Traditionally, flamenco was rather masculine. There are female artists who were popular and became famous in the first half of the twentieth century, like Carmen Amaya and La Niña de los Peines, but the majority of flamencos – especially singers and guitarists – were men. In the countryside, particularly in villages, the flamenco scene was almost entirely male dominated. In every village, there were one or two family-friendly establishments where women could go with their husbands, and of course in any private home they were welcome, but in the bars visited by men – where flamenco was mostly played – in hours after dark, in an environment with drinks, smoke etc. a respectable woman did not want to be seen. Not the best environment for a woman, anyway, they used to say. The women living in these villages were the first ones to call any woman visiting these bars: a whore… Female presence in these bars was just as uncomfortable for men as for women. Donn Pohren experienced this himself when he arrived to Morón de la Frontera at the beginning of the 60’s, and started going out with the flamencos as part of his flamenco research. His book “A way of life” talks about this and much more, while he lived among the flamencos in the 50-60’s Andalusia.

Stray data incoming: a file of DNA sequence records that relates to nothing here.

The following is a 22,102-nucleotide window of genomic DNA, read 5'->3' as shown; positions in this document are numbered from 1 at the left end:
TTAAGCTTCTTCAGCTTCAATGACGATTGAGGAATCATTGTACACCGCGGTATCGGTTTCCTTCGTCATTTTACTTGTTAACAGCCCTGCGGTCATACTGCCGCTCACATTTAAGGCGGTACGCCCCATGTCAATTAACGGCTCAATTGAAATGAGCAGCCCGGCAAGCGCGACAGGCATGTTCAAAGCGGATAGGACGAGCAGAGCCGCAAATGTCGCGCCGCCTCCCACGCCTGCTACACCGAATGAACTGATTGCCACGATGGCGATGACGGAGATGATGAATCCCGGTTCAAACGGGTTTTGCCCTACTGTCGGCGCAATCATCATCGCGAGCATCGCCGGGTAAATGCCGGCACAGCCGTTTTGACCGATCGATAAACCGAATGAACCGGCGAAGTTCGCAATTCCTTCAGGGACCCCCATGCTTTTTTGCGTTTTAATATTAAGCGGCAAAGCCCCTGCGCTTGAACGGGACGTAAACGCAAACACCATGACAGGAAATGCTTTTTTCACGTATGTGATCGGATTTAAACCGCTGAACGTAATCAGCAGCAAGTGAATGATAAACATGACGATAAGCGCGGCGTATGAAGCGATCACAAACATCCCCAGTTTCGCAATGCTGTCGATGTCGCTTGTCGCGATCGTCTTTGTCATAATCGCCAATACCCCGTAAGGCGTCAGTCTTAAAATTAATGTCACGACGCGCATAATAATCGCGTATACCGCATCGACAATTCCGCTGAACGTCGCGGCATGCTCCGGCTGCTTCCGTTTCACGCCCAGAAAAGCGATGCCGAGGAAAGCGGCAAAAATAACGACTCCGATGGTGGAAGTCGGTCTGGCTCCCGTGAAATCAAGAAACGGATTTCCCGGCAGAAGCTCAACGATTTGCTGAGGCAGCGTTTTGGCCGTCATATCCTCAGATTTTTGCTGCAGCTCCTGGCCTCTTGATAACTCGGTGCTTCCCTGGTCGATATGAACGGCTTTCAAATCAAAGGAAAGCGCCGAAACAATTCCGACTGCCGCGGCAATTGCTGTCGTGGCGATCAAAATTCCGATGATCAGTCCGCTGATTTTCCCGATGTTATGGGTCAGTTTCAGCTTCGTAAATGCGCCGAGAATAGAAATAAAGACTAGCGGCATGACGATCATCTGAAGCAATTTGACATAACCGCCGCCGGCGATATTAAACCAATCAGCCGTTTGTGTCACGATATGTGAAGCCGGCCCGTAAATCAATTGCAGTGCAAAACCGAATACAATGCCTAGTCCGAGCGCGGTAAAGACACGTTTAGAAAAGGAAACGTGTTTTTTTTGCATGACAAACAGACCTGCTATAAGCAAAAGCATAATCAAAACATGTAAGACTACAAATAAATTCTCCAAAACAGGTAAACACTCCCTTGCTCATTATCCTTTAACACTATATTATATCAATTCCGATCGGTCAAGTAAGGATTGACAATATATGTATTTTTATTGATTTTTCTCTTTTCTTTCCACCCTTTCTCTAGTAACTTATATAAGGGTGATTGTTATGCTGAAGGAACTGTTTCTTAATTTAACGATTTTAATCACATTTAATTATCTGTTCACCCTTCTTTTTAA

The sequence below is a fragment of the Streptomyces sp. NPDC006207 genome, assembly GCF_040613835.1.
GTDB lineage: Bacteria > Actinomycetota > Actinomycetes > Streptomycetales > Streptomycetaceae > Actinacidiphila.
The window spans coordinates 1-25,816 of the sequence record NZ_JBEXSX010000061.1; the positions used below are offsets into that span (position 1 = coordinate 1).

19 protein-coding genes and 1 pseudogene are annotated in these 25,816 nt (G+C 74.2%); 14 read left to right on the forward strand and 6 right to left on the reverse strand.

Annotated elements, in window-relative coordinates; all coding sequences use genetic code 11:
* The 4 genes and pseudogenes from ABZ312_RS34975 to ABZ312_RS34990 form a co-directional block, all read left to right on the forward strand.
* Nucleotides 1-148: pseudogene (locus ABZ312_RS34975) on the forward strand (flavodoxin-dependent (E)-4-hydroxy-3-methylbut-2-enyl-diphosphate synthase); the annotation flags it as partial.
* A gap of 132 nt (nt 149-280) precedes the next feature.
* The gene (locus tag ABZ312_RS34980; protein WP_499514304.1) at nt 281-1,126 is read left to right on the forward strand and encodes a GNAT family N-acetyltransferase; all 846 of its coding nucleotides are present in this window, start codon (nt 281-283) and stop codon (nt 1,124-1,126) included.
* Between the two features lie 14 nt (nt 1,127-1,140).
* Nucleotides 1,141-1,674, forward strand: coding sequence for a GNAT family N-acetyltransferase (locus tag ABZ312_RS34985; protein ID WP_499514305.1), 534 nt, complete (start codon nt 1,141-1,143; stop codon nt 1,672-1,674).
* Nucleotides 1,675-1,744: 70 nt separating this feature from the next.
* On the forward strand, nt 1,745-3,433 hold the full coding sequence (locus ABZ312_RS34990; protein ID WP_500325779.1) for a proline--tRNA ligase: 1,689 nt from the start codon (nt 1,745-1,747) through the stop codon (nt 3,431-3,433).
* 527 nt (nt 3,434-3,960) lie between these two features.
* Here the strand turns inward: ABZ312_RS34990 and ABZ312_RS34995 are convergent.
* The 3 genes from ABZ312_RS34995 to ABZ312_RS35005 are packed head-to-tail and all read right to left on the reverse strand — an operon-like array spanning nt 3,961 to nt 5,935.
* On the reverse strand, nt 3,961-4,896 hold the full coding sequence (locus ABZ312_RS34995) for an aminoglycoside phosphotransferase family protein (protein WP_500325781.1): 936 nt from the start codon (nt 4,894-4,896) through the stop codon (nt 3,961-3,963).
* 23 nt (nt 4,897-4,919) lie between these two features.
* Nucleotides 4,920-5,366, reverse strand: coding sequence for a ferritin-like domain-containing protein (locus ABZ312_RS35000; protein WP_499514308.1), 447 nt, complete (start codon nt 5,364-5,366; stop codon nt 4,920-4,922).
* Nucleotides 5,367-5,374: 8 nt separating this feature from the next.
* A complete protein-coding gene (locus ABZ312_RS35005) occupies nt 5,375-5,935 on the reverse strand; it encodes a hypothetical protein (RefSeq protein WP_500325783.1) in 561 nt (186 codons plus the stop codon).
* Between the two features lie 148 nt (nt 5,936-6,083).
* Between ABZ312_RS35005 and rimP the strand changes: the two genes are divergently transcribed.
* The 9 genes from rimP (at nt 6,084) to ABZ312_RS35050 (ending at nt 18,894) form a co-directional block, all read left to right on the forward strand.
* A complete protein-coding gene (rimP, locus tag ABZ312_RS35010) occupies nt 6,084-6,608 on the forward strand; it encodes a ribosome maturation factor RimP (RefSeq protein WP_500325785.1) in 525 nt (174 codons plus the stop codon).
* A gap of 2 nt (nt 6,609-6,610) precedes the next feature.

The story of La Chana – a Catalan gipsy dancer from Barcelona – has recently become  widely known outside of the flamenco world. This is also due to the documentary of the Croatian director, Lucija Stojevic, which won an audience award on Amsterdam’s International Documentary Festival. When Antonia was a young dancer, full of potential and a bright future ahead of her, her husband did not like her being on stage, and forced her into early retirement; only to come back to stage now, in her late sixties. She can only dance sitting down, but she has a footwork that any young dancer would envy, and so much emotion in her performance what makes people cry. I feel lucky to have seen her during the Flamenco Festival in London in February this year. She was helped on stage by two other dancers, sat down in a chair, and the rhythm of her ‘zapateado’, the footwork and the intensity of emotions, left the entire theatre speechless. It was quite moving. One can only hope that we now live in an era where men don’t take decisions about the lives of women anymore, and these stories won’t repeat.